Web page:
If you think that all dude ranches are located out West, it's time to adjust your GPS.
For families in the Northeast looking for a dude ranch experience with horseback riding and other kid-friendly fun, Rocking Horse Ranch has been welcoming little cowpokes and their parents to the rural hinterland of New York’s Hudson Valley for over 50 years. The place has remained a family-owned-and-run business since it was founded in 1958. The location is just two hours north of New York City in the small town of Highland, southwest of the Catskills Mountains and east of the Hudson River.
Things to Do
Along with typical ranch activities like horseback riding and hay rides, there is a cruise-ship-like array of fun things to do. The ranch is spread out over 500 acres, but most activities are found within a few acres of the lodge. Extensive facilities include riding stables, a rock climbing wall, mini-golf course, rifle range, softball field, playground, shuffleboard, bocce, games arcade, and a fitness center. There is a wonderful outdoor playground with at least six climbing structures, slides, swings, and a whirlybird, along with a large indoor “fun barn” containing a bouncy house and two-story ball pit. There is both an outdoor and an indoor pool, which could pass as a small waterpark, as it's warmed to a toasty 85 degrees and features water slides, spray fountains, a floating water walk, and a 250-foot water slide known as the Gold Rush Flume.
Parents with children ages 1 to 4 can take advantage of the nursery, and there's a free day camp for kids ages 5 to 12, which is available on a drop-off basis. In our estimation, the kid's camp is a letdown and more of a supervised babysitting service than a camp in the true sense of the word, with fun, age-appropriate activities. Older kids will be bored silly here, but younger kids may be happy enough to spend time in the clubhouse with its array of toys and games.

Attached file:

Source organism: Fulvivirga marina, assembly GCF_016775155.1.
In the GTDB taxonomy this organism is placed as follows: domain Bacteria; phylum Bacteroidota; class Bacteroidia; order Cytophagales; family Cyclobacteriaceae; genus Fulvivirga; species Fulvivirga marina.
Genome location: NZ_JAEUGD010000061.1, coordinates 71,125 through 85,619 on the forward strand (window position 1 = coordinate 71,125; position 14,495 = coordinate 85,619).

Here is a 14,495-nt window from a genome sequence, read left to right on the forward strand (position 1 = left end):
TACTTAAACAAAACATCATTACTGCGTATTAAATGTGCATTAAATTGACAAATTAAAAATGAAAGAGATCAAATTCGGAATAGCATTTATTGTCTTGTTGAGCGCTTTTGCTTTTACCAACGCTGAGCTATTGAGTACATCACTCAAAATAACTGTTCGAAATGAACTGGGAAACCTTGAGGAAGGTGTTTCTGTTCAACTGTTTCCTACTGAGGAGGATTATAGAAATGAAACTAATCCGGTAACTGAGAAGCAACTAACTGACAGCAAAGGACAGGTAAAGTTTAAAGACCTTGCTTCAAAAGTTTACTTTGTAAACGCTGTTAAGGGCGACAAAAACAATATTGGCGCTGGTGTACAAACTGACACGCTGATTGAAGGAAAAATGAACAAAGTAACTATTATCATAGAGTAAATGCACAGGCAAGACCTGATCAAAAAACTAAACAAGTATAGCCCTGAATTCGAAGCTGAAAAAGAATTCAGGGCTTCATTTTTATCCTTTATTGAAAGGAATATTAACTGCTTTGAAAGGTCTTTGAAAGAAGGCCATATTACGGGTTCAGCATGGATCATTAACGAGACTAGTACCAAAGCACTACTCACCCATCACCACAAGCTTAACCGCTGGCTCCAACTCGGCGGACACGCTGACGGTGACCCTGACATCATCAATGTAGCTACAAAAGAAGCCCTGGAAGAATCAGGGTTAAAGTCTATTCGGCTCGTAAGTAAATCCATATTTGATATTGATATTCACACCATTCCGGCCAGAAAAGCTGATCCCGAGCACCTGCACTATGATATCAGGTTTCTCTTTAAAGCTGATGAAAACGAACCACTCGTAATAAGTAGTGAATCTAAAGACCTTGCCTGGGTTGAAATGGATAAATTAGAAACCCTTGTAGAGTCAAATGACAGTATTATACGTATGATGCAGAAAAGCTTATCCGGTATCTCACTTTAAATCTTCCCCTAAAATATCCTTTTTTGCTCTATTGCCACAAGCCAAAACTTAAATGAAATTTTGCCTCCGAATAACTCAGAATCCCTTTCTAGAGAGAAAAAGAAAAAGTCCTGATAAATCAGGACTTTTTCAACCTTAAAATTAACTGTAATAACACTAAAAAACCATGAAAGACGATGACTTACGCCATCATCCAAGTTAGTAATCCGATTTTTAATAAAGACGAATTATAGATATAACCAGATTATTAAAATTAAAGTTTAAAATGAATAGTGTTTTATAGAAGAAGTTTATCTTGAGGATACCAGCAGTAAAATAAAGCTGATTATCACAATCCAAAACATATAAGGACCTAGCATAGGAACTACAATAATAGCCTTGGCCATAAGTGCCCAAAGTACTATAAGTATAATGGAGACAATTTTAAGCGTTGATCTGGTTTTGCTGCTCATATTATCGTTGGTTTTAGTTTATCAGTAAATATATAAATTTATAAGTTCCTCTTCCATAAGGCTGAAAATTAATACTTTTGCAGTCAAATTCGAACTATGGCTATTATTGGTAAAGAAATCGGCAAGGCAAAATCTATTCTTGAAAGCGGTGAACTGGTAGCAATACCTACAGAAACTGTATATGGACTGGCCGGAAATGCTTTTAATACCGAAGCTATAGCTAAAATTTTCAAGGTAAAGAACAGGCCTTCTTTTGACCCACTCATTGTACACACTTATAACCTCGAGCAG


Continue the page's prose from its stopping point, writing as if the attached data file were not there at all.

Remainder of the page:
In the evenings, Rocking Horse Ranch offers nightly family entertainment options, including bonfire sing-alongs, line dancing, magic shows, and such. Other downtime activities include game nights or movies in the lounge.
Rates fluctuate significantly between high and low season. Keep in mind that this is an all-inclusive vacation with lodging, most meals, horseback riding, evening entertainment, and practically every other expense built into the cost of your room. In the off-season, deals are more abundant. There are a few exceptions to the all-inclusive rate, such as alcoholic beverages and spa treatments. Tips for restaurant and bar staff are also not included.
The 100 guest rooms in the main lodge are split into two large wings. Every room has easy access to the lobby, public areas, and key outdoor activity areas. The 20 rooms in the Oklahoma Building, less than 30 yards from the lodge, are slightly smaller and also slightly less expensive. Rooms are fairly basic and definitely not luxurious, but they are good-sized, well-maintained, and comfortably appointed. Many feature a pullout sofa or bunk beds for the kids.
The resort is open year-round, with a changing seasonal lineup of activities. In the summer, families can use the outdoor pool, take out paddleboats on the small lake, grab a ride on a banana boat, or go water skiing. In the winter, guests can go snow tubing and even learn to ski at the small ski area on the resort’s grounds. Horseback riding on the nearby trails that ramble through woods and meadows is offered all year long.
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